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Roderic Quinn

(1867 - 1949 / Australia)

The Turn Of The Road


WHERE confident, calm I strode,
I walk with hesitant feet;
For at yonder turn of the road
What shall I meet?
The youth of the day has gone,
And my shadow goes before;
I know that the road runs on —
I know no more.
I have travelled a goodly way,
As one at a glance may see,
Since the East and the break o' day
Called out to me.
Though the highway be hard to miss
With its signs and stones and such,
The worst of the road is this —
It turns too much.
For a part of its length it flows
(Too brief is that stretch, alas!)
'Twixt hedges of palm and rose,
O'er fern and grass.
The butterfly fancies flit
On their lit wings, gossamer-frail;
And a host of roysterers sit
At cakes and ale.
With the flight of their glory hour,
The Fancies flutter and die;
And the nectared heart of the flower
Grows sere and dry.
Though the cakes and ale are done,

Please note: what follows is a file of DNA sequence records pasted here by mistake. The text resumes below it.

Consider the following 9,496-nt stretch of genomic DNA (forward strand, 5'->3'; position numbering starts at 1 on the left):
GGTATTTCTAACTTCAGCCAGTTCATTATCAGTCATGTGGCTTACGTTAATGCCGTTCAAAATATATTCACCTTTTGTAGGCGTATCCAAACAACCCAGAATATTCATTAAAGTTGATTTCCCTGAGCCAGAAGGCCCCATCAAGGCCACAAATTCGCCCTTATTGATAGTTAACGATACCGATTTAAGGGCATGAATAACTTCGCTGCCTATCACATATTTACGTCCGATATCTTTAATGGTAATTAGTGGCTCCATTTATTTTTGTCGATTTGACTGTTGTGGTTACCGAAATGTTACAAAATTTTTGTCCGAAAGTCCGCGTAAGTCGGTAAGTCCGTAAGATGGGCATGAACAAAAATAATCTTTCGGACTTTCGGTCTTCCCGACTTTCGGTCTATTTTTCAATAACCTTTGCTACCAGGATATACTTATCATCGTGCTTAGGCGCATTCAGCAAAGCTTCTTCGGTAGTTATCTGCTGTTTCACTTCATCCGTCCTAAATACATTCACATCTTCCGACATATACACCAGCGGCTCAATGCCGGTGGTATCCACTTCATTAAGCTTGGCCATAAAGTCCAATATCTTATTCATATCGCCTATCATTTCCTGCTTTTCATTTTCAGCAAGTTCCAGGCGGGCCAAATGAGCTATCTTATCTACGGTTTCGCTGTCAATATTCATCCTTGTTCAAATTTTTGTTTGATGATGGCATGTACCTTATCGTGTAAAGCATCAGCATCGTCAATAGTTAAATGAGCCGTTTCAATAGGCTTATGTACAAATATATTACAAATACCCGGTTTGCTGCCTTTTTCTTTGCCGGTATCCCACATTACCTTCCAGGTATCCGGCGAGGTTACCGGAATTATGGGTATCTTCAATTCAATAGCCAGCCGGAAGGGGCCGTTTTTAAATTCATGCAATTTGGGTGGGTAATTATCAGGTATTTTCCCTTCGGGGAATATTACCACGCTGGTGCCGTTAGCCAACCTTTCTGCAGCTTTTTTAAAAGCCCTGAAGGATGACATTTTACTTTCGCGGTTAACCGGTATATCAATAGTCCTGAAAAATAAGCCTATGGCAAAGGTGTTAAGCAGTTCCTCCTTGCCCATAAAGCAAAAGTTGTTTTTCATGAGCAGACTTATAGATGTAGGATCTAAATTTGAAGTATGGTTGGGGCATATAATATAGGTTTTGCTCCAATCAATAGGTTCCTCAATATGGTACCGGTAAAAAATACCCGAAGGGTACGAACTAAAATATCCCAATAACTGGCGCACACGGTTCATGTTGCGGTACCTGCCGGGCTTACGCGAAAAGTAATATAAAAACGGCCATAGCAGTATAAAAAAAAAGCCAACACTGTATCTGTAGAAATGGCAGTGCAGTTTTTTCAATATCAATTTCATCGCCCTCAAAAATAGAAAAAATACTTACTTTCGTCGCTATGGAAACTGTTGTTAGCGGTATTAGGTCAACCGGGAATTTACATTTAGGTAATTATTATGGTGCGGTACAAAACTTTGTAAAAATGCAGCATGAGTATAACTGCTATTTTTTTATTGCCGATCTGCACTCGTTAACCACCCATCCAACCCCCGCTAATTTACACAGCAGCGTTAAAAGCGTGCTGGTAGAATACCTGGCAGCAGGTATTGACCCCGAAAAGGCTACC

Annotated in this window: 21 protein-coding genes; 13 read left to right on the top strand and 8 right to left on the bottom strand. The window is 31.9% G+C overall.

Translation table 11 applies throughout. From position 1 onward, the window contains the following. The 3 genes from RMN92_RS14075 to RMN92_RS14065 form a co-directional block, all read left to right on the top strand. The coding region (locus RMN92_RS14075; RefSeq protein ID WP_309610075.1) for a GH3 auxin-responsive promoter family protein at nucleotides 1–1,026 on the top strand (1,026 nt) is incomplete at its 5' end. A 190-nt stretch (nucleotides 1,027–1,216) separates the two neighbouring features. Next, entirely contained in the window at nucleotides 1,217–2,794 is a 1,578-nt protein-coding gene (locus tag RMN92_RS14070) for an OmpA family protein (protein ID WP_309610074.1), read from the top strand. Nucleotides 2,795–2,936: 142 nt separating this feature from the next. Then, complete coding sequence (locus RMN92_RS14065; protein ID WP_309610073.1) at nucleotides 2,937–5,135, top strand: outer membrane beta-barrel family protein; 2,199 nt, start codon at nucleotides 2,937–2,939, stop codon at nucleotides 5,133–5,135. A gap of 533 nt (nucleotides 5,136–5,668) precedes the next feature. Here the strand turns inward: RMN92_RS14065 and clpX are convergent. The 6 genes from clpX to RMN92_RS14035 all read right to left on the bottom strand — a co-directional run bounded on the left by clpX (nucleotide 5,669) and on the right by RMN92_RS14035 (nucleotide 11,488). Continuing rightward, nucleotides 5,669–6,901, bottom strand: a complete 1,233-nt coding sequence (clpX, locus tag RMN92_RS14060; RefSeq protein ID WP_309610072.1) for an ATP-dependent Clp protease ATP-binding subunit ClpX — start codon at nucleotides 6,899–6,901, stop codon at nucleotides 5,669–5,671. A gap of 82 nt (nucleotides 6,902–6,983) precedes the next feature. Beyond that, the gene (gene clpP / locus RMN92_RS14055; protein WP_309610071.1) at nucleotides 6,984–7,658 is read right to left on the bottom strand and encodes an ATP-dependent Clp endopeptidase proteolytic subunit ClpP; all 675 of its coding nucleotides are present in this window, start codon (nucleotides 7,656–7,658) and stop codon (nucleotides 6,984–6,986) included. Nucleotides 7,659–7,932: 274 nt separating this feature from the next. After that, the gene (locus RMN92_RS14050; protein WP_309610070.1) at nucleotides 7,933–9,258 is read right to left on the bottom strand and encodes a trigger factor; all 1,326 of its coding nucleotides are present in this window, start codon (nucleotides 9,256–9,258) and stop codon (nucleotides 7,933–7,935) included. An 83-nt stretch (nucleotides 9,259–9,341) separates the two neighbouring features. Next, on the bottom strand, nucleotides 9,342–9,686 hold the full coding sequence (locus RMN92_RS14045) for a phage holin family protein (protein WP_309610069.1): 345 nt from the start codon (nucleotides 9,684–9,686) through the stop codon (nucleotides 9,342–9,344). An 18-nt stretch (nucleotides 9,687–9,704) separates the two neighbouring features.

And the roysterer's moment gone,
Yet under the slanting sun
The road winds on.
Good-bye to the flower and fern,
And the hedges at each grass-side! —
Maybe at the next road-turn
New pleasures hide.
New pleasures? 'Tis turned, and lo!
Hot miles and a driving dust
'Twixt trees that are grey as woe,
Gnarled limbs out-thrust!
Yet Hope is a bright allure,
A light in the hearts of men —
At the end of a league, for sure,
'Twill turn again.
Though the highway be hard to miss
With its signs and stones and such,
The best of the road is this —
It turns so much!
Towards the turn of the roadway you
I walk with hesitant feet;
When I come to the turn, anon —
What shall I meet?

Submitted: Friday, April 16, 2010

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